How to Stay and Change Your Church When You Feel Like Leaving
- Tuesday, December 10, 2013
Editor's Note: The following is a report on the practical applications of Caleb Breakey’s new book Called to Stay: An Uncompromising Mission to Save Your Church (Harvest House Publishers, 2013).
Problems in your church – such as apathy, judgment, gossip, and conflict – can discourage you so much that you feel like leaving. In extreme cases, God does sometimes call people to leave unhealthy churches. But usually, God stands ready to help believers stay and change their churches for the better.
God can use you as a powerful change agent in your church if you choose to stay and inspire others in your congregation. Here’s how to stay and change your church when you feel like leaving:
Consider the benefits of staying. If you decide to stay and work to change your church, you can be a great influence on everyone there. Gradually, as God works through you, others in your congregation will join you in your efforts to change the church, and the transformation will grow. The power of that change will keep rippling outward, since a changed church can change the world. When you cooperate with God to help change your church, some benefits include: you help yourself and other believers become more like Jesus, you bring balance and perspective to the church, you practice the forgiving others as God calls you to do, God notices and appreciates your efforts even if others don’t, you gain wisdom from other people, you make the church more attractive to the world, you live out the Gospel message and Jesus’ beatitudes, you overcome evil with good, you help teach people how to obey God’s commands, you embrace God’s plan for church structure, and you bring greater unity, depth and purpose to your congregation.
Identify your church’s weaknesses and encourage your fellow church members to seek God’s strength to help overcome those weaknesses. Ask the Holy Spirit to help you pinpoint your church’s specific weaknesses. Then use the Bible’s wisdom to encourage the people in your church to grow beyond those weaknesses. Some examples include: churches that operate from head knowledge can focus more on heart, churches that emphasize outward appearances can pay more attention to people’s souls, churches where people are hypocritical can emphasize the importance of practicing what’s preached, churches full of proud people can become more humble, churches that teach a watered-down version of the Bible can start teaching it more faithfully and radically, and churches that avoid difficult questions can encourage people to ask hard questions and explore possible answers together honestly and openly.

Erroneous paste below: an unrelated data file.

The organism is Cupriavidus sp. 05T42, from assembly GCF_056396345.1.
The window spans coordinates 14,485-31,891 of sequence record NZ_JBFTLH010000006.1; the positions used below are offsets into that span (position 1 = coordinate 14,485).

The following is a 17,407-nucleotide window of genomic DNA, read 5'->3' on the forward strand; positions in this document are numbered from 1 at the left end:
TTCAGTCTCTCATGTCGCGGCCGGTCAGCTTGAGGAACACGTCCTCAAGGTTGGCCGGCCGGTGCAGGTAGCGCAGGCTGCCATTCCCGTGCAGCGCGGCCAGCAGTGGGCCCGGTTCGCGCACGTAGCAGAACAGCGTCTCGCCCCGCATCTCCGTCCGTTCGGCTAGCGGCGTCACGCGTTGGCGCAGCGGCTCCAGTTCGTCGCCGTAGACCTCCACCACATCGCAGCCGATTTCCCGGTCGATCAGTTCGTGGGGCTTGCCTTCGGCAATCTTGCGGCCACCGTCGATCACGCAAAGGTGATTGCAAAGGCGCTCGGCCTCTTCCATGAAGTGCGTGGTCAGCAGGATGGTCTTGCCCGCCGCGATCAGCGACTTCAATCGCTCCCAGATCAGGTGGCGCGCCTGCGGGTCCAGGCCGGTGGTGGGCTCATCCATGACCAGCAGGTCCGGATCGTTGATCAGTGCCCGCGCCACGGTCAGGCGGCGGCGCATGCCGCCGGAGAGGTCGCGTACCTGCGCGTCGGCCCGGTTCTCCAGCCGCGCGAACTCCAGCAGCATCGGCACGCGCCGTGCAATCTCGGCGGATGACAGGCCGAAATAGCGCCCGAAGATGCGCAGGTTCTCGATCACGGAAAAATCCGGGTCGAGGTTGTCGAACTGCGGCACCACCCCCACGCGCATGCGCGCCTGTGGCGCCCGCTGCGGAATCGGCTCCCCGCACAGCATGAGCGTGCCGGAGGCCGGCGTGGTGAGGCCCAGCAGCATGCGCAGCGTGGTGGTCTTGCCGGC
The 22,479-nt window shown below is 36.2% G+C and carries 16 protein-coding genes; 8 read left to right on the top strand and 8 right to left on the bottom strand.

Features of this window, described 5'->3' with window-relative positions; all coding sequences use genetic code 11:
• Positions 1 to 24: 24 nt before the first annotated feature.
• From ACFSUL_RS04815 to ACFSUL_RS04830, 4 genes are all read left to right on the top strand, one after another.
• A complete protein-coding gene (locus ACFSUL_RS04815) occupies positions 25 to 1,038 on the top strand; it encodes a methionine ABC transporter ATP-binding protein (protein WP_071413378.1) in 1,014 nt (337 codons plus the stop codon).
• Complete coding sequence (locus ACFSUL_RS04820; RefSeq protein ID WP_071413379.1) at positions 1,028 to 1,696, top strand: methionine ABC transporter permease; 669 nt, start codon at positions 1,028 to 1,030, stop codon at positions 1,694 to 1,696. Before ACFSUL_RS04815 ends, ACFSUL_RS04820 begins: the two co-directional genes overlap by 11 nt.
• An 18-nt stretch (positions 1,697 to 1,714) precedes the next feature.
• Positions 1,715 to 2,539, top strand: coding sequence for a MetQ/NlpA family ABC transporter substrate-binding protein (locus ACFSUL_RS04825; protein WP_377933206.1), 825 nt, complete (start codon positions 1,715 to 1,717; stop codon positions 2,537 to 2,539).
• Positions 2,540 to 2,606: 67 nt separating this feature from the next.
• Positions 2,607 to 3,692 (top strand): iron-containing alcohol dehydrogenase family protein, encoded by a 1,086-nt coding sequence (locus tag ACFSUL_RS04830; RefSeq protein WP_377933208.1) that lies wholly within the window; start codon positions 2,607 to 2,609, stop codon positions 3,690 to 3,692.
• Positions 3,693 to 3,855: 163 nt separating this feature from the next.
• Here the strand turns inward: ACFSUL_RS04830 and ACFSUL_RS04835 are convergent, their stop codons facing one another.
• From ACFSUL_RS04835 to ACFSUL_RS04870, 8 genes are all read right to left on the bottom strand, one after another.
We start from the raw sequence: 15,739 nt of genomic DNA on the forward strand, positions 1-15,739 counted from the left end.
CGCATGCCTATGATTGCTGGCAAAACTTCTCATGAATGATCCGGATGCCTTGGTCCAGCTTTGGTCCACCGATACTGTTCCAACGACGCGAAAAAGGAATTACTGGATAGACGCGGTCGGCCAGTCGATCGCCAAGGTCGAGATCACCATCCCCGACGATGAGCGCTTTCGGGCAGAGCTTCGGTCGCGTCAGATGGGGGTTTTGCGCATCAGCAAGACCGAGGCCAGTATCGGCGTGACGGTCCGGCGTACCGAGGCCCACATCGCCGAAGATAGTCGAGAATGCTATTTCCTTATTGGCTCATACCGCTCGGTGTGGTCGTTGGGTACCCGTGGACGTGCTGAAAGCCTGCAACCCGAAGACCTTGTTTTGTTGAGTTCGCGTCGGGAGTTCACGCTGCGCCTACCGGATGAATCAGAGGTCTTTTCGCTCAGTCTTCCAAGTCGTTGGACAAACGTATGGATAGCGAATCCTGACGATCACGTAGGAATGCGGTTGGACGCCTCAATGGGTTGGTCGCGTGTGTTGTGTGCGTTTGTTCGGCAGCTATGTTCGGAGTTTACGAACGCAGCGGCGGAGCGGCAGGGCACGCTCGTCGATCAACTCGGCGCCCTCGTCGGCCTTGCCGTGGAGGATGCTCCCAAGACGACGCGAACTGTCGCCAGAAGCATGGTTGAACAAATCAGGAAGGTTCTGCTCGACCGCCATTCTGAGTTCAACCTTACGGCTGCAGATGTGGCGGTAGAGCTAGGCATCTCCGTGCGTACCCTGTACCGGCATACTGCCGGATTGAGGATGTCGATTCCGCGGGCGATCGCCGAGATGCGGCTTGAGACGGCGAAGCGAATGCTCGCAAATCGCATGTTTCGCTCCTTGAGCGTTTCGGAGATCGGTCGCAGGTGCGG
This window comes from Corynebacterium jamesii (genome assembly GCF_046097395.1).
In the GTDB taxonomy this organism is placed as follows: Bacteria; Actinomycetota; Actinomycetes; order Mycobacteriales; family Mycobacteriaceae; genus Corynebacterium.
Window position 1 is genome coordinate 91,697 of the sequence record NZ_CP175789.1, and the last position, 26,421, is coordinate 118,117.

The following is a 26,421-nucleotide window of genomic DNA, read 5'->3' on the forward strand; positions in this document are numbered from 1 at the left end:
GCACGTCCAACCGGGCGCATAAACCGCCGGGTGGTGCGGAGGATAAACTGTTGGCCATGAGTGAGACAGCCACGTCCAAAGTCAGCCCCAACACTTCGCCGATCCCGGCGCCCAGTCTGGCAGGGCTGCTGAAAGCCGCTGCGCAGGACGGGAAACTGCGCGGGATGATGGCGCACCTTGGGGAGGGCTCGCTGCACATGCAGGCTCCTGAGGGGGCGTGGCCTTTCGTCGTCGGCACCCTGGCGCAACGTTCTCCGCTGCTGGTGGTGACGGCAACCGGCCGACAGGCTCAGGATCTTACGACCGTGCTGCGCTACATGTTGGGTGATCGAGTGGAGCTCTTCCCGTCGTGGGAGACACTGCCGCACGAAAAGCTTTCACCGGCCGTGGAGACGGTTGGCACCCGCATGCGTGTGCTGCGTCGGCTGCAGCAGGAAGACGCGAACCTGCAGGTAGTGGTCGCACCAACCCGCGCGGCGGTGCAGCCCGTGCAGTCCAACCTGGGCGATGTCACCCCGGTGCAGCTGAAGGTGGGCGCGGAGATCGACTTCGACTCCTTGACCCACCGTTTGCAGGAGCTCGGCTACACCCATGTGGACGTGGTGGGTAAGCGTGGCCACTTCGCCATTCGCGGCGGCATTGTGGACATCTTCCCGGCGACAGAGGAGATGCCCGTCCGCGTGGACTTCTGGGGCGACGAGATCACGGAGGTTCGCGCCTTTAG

Pursue change in your own life, as well as in your church. Humbly admit that, just like any person in this fallen world, you’re not perfect and can change for the better with God’s help. Include yourself as part of the congregation of people who needs to change at your church. Honestly assess how well you’re currently obeying Jesus in each part of your life. Examine your motives for the decisions you’ve been making lately. Ask God to let you see yourself the way He sees you, and allow your heart to break where it needs breaking. Then confess and repent of specific sins you’ve noticed in your life. Tell God that you want to grow closer to Him, and ask Him to forgive you, heal you, and restore you.
Embrace the power of the Holy Spirit living inside you. Pay attention to nudges you sense from the Holy Spirit, who lives inside the souls of Christians. Listen to the Spirit’s messages to you. Seek guidance and empowerment from the Spirit every day as you work to help change your church for the better.
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